Objective: To investigate the causal role of oxidative-stress status on human sperm motility. Design: To demonstrate that sperm with higher oxidative damage have a lower antioxidant capacity. Setting: University hospital infertility center. Patient(s): Seventy-eight semen samples were obtained from 35 healthy donors who had normal semen characteristics and from 43 infertile or subfertile males. Intervention(s): The levels of oxidative damage (8-hydroxy-2′-deoxyguanosine [8-OHdG] and lipid peroxides) and antioxidants (retinol, α-tocopherol, ascorbate, and protein thiols) in the spermatozoa and/or seminal plasma were measured. Main Outcome Measure(s): We analyzed the specific content of 8-OHdG and lipid peroxides by using high-performance liquid chromatography (HPLC)-electrochemical detection and HPLC-fluorescence analysis, respectively. Retinol and α-tocopherol were analyzed by using an HPLC system, whereas ascorbate and protein thiols were determined by using spectrophotometry. 8-Hydroxy-2′-deoxyguanosine was visualized by immunofluorescent staining with an anti-8-OHdG antibody that was conjugated with fluorescein isothiocyanate conjugate. Lipid peroxides in spermatozoa were stained with a fluorescent dye, C11-BODIPY581/591. Result(s): Statistically significant negative correlations were revealed between sperm motility and 8-OHdG and between motility and lipid peroxides. Statistically significant positive correlations were found between sperm motility and the levels of retinol, α-tocopherol, ascorbate, and protein thiols of seminal plasma. 8-Hydroxy-2′-deoxyguanosine and lipid peroxides in spermatozoa were found to be present mostly in mitochondria. Conclusion(s): Oxidative stress and oxidative damage were increased significantly in spermatozoa with declined motility, and the antioxidant capacities in the spermatozoa and seminal plasma were lower in males who had infertility or subfertility.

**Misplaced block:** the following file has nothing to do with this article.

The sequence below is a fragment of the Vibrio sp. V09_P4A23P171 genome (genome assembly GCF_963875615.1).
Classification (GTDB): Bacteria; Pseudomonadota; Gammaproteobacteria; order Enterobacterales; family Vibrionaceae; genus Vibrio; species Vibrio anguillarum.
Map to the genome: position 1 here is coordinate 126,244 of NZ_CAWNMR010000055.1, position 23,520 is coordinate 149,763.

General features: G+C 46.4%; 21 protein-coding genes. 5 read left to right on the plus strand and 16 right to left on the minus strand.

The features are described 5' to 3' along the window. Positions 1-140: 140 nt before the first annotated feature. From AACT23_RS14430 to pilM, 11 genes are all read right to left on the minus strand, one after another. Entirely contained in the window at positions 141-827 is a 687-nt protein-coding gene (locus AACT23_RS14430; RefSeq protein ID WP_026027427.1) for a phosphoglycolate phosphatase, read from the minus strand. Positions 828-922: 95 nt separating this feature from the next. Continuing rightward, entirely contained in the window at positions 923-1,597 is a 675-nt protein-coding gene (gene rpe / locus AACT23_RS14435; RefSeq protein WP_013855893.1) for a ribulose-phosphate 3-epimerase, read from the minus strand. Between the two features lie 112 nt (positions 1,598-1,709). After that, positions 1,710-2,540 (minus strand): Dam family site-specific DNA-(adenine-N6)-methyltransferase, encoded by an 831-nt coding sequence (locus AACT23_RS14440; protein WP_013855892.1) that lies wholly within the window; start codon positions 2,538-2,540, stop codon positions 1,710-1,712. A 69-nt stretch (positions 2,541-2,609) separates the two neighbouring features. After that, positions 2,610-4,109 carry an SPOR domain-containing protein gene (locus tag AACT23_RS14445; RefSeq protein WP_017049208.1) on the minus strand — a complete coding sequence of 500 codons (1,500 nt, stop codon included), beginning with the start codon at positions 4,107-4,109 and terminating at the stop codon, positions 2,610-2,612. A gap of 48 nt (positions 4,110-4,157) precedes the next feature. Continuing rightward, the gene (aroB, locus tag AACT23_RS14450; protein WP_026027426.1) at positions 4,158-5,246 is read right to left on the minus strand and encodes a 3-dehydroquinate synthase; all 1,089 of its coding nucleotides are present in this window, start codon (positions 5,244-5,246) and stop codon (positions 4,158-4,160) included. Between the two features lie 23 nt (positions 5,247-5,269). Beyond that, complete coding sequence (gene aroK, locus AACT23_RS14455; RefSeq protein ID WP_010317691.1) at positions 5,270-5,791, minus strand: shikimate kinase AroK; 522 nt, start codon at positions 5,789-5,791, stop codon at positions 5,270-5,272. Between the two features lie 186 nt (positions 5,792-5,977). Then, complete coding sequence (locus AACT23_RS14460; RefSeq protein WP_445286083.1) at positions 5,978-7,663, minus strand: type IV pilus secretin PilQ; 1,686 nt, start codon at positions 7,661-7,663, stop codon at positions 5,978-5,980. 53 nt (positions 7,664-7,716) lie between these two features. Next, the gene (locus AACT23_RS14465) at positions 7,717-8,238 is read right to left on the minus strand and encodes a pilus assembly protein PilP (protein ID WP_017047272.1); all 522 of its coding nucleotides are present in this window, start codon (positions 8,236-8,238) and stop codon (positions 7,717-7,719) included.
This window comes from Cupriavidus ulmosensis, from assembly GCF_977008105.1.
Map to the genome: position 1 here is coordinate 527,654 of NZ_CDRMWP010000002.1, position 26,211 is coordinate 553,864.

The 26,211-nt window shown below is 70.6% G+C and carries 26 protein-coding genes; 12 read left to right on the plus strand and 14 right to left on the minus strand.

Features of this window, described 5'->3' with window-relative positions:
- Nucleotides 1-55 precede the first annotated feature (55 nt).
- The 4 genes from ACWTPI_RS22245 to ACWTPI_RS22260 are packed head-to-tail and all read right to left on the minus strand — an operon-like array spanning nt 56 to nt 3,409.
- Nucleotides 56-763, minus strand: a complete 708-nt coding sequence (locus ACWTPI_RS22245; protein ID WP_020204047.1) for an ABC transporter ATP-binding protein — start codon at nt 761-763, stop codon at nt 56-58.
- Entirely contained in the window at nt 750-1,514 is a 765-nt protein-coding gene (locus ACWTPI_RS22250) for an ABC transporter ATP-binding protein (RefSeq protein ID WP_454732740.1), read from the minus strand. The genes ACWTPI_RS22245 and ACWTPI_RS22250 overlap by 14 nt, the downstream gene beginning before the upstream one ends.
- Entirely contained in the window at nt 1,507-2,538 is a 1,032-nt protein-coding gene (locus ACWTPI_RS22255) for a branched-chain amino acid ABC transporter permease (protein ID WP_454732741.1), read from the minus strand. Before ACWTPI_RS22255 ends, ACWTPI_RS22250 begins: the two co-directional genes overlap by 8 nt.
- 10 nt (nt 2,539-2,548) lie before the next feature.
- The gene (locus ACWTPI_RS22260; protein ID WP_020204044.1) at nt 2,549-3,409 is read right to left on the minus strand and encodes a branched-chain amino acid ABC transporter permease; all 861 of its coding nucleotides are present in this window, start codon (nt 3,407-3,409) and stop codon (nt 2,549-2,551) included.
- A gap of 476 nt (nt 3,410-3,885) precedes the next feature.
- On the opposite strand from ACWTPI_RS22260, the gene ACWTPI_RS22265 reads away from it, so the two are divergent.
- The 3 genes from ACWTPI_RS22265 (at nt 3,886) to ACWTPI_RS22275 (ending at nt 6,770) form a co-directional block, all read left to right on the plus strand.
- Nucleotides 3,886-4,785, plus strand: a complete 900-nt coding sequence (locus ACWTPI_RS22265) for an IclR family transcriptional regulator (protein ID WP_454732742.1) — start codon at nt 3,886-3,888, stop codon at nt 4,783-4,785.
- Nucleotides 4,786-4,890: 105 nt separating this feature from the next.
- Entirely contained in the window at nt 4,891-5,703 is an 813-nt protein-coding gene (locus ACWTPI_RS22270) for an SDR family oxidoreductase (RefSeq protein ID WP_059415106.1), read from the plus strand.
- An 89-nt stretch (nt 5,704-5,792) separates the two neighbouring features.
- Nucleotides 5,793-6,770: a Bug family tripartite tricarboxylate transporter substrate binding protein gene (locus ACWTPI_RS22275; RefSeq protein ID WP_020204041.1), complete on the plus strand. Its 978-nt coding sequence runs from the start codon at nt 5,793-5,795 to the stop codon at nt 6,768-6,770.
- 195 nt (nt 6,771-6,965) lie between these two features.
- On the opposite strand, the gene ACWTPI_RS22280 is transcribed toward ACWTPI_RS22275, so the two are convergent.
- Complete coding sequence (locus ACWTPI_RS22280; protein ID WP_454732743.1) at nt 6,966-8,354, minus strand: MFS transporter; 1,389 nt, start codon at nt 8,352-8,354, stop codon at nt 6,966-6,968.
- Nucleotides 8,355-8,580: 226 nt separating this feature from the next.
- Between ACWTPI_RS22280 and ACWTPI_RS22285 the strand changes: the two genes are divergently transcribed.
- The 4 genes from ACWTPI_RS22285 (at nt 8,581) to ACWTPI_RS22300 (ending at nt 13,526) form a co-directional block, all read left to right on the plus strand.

ASJC Scopus subject areas
- Obstetrics and Gynaecology